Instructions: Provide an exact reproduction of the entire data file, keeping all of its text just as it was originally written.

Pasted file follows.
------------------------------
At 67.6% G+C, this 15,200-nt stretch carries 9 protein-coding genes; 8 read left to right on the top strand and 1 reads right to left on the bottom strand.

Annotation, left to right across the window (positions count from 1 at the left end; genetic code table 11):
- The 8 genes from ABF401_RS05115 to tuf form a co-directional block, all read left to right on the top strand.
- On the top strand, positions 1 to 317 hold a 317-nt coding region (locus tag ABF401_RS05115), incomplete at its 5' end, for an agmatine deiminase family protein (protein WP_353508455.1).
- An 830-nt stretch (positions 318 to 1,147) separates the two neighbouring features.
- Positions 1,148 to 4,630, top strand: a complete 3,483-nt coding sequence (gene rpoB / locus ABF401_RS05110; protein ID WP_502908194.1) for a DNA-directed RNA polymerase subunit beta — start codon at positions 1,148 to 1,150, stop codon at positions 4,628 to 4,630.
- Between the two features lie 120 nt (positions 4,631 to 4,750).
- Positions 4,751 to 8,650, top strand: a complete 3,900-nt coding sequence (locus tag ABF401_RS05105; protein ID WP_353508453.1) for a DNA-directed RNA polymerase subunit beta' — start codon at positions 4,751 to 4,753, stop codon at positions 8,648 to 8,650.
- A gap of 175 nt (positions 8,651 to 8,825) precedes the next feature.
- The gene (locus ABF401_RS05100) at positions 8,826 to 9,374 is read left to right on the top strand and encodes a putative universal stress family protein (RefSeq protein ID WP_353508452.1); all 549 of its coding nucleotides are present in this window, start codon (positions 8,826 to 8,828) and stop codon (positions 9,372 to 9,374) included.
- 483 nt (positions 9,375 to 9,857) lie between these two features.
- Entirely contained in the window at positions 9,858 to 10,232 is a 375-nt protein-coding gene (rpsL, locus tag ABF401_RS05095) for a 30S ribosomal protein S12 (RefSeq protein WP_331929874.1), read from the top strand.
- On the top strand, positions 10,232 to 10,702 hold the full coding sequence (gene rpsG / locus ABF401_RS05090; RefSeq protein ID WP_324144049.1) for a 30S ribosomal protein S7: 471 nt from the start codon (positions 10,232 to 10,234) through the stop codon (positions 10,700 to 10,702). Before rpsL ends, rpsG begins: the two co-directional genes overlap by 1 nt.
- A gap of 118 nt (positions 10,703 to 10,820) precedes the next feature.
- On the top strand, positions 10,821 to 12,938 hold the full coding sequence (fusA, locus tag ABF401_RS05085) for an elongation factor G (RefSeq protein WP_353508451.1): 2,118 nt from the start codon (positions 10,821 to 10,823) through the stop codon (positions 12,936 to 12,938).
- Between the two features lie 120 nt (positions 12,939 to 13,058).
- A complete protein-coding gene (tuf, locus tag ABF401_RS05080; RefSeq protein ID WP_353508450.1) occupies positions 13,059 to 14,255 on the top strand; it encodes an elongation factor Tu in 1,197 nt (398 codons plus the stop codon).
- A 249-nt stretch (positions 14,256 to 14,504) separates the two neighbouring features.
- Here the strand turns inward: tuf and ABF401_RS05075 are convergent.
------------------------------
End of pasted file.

At 67.6% G+C, this 15,200-nt stretch carries 9 protein-coding genes; 8 read left to right on the top strand and 1 reads right to left on the bottom strand.

Annotation, left to right across the window (positions count from 1 at the left end; genetic code table 11):
- The 8 genes from ABF401_RS05115 to tuf form a co-directional block, all read left to right on the top strand.
- On the top strand, positions 1 to 317 hold a 317-nt coding region (locus tag ABF401_RS05115), incomplete at its 5' end, for an agmatine deiminase family protein (protein WP_353508455.1).
- An 830-nt stretch (positions 318 to 1,147) separates the two neighbouring features.
- Positions 1,148 to 4,630, top strand: a complete 3,483-nt coding sequence (gene rpoB / locus ABF401_RS05110; protein ID WP_502908194.1) for a DNA-directed RNA polymerase subunit beta — start codon at positions 1,148 to 1,150, stop codon at positions 4,628 to 4,630.
- Between the two features lie 120 nt (positions 4,631 to 4,750).
- Positions 4,751 to 8,650, top strand: a complete 3,900-nt coding sequence (locus tag ABF401_RS05105; protein ID WP_353508453.1) for a DNA-directed RNA polymerase subunit beta' — start codon at positions 4,751 to 4,753, stop codon at positions 8,648 to 8,650.
- A gap of 175 nt (positions 8,651 to 8,825) precedes the next feature.
- The gene (locus ABF401_RS05100) at positions 8,826 to 9,374 is read left to right on the top strand and encodes a putative universal stress family protein (RefSeq protein ID WP_353508452.1); all 549 of its coding nucleotides are present in this window, start codon (positions 8,826 to 8,828) and stop codon (positions 9,372 to 9,374) included.
- 483 nt (positions 9,375 to 9,857) lie between these two features.
- Entirely contained in the window at positions 9,858 to 10,232 is a 375-nt protein-coding gene (rpsL, locus tag ABF401_RS05095) for a 30S ribosomal protein S12 (RefSeq protein WP_331929874.1), read from the top strand.
- On the top strand, positions 10,232 to 10,702 hold the full coding sequence (gene rpsG / locus ABF401_RS05090; RefSeq protein ID WP_324144049.1) for a 30S ribosomal protein S7: 471 nt from the start codon (positions 10,232 to 10,234) through the stop codon (positions 10,700 to 10,702). Before rpsL ends, rpsG begins: the two co-directional genes overlap by 1 nt.
- A gap of 118 nt (positions 10,703 to 10,820) precedes the next feature.
- On the top strand, positions 10,821 to 12,938 hold the full coding sequence (fusA, locus tag ABF401_RS05085) for an elongation factor G (RefSeq protein WP_353508451.1): 2,118 nt from the start codon (positions 10,821 to 10,823) through the stop codon (positions 12,936 to 12,938).
- Between the two features lie 120 nt (positions 12,939 to 13,058).
- A complete protein-coding gene (tuf, locus tag ABF401_RS05080; RefSeq protein ID WP_353508450.1) occupies positions 13,059 to 14,255 on the top strand; it encodes an elongation factor Tu in 1,197 nt (398 codons plus the stop codon).
- A 249-nt stretch (positions 14,256 to 14,504) separates the two neighbouring features.
- Here the strand turns inward: tuf and ABF401_RS05075 are convergent.